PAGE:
If you’re like me, you’re now imagining how cool it would be to have a personal Asimo to ride doubles with, or at the least, a scrolling, handlebar-mounted red light with the voice of William Daniels.
It doesn’t look like Apple’s ready to go that far yet, but on August 5th, Apple filed a patent for what is being called the first “smart bike”. The smart bike system seems to be the cycling version of Nike + iPod. Pretty much what anyone outside of the hype-0-sphere calls a “bike computer”. But we all know Apple won’t just put out some lame John Hodgman bike computer that only tells you how you’re going too fast or aren’t exercising enough. Think ‘Mac Bike Pro’.
The smart bike’s proposed toolbox would record a pretty robust amount of data: speed, cadence, calories burned, real-time route mapping, and more unconventional things like falls, impacts, and jump-height.
But what’s really going to give your bike some brains would be some of the ways Apple suggests to convey this information. Display options at the moment can be anything from the boring looking-at-your-iPhone-screen (much like a traditional bike computer) to more impressive ideas of video projectors, head-up displays, or HOLOGRAMS!
The patent also outlines proposed methods of sharing this information with other cyclists (ie, bragging about your high scores). As if having Terminator-vision wouldn’t be distracting enough, the communications tools would allow you to text, e-mail, voice chat, or even video conference. These tools seem to be geared towards those who ride in a group, but does add it can be used to communicate with “friends or family at home”. And while it doesn’t actually state anywhere if this aspect will function while you’re in motion, the language used to describe functionality for race/team contexts seems to imply that it will.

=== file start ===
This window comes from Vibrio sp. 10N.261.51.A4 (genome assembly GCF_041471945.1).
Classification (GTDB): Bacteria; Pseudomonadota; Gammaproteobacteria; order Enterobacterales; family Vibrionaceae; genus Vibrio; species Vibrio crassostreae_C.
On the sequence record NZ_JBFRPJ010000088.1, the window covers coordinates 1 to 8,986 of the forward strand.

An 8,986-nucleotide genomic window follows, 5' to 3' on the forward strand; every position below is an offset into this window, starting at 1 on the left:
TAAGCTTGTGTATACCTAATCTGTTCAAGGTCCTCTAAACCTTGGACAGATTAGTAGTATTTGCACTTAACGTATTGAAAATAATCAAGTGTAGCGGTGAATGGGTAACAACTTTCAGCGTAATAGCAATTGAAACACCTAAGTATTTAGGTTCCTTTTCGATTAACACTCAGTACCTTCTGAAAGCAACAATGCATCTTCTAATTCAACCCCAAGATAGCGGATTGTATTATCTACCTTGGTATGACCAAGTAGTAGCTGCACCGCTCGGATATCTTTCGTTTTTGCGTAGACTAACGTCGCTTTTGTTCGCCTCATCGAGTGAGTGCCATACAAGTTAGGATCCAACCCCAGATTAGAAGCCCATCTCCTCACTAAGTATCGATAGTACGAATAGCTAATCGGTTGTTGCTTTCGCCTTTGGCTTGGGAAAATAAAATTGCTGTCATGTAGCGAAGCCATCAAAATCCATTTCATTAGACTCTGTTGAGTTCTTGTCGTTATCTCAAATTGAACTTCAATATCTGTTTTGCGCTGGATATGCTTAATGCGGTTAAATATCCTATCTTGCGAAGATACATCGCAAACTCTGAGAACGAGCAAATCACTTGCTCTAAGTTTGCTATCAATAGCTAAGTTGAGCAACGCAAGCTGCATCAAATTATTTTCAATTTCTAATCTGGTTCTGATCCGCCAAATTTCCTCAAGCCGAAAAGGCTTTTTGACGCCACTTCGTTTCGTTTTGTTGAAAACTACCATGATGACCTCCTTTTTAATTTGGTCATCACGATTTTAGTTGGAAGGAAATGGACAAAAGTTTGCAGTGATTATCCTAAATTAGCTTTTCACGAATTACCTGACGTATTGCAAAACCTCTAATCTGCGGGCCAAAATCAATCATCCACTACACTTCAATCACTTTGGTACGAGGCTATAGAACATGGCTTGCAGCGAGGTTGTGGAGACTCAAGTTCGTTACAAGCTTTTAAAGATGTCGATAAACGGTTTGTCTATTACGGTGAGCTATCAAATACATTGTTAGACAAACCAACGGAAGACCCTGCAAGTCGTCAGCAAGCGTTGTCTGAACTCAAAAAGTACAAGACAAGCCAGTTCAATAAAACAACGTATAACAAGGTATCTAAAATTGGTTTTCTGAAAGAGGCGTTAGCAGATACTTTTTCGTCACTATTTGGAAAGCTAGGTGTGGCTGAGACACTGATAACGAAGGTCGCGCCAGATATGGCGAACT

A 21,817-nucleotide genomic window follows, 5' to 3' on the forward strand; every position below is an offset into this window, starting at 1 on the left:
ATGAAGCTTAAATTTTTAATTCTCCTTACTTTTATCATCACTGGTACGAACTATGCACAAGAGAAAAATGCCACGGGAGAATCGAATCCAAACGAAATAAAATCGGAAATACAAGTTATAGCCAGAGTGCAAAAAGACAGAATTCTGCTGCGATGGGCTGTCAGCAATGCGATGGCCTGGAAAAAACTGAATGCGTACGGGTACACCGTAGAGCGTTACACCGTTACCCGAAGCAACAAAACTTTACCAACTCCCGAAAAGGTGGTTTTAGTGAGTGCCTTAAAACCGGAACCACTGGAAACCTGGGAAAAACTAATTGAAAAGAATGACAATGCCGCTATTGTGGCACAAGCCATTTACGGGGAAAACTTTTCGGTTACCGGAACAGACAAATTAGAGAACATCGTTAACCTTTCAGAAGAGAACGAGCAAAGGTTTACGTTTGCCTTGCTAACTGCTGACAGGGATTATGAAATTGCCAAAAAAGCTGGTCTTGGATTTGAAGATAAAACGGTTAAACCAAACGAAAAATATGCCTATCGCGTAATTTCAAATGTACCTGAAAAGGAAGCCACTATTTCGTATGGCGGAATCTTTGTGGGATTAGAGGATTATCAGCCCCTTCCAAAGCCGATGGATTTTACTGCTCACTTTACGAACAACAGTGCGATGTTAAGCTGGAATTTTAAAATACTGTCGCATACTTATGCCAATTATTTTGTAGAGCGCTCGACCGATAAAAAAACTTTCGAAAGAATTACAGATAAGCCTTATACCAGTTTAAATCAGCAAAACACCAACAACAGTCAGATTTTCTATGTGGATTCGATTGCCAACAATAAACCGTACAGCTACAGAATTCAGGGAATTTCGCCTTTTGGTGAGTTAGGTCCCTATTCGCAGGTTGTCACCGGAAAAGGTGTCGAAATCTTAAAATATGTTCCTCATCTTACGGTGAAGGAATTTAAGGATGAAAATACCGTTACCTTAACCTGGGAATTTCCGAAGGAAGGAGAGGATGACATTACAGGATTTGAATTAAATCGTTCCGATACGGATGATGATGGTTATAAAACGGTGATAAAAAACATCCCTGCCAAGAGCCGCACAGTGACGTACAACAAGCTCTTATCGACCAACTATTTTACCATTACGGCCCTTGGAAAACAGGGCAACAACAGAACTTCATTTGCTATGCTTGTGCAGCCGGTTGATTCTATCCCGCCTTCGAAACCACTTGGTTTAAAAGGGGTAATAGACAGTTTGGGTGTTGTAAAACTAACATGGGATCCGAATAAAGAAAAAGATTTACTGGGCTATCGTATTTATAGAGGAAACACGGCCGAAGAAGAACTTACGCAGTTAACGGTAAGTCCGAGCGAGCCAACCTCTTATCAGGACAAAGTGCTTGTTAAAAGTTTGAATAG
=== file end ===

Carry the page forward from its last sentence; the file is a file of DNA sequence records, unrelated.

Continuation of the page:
While the technological possibilities behind the smart bike are interesting, it seems like it could easily become very intrusive on a cyclist’s attention. With all the contention, finger-pointing, and polarized opinions in Toronto regarding cycling, I’m wary of anything that sounds like a crackberry for bikes. Though if someone comes out with an app that leaves a trail of solid blue light in my bike’s wake, I might change my mind.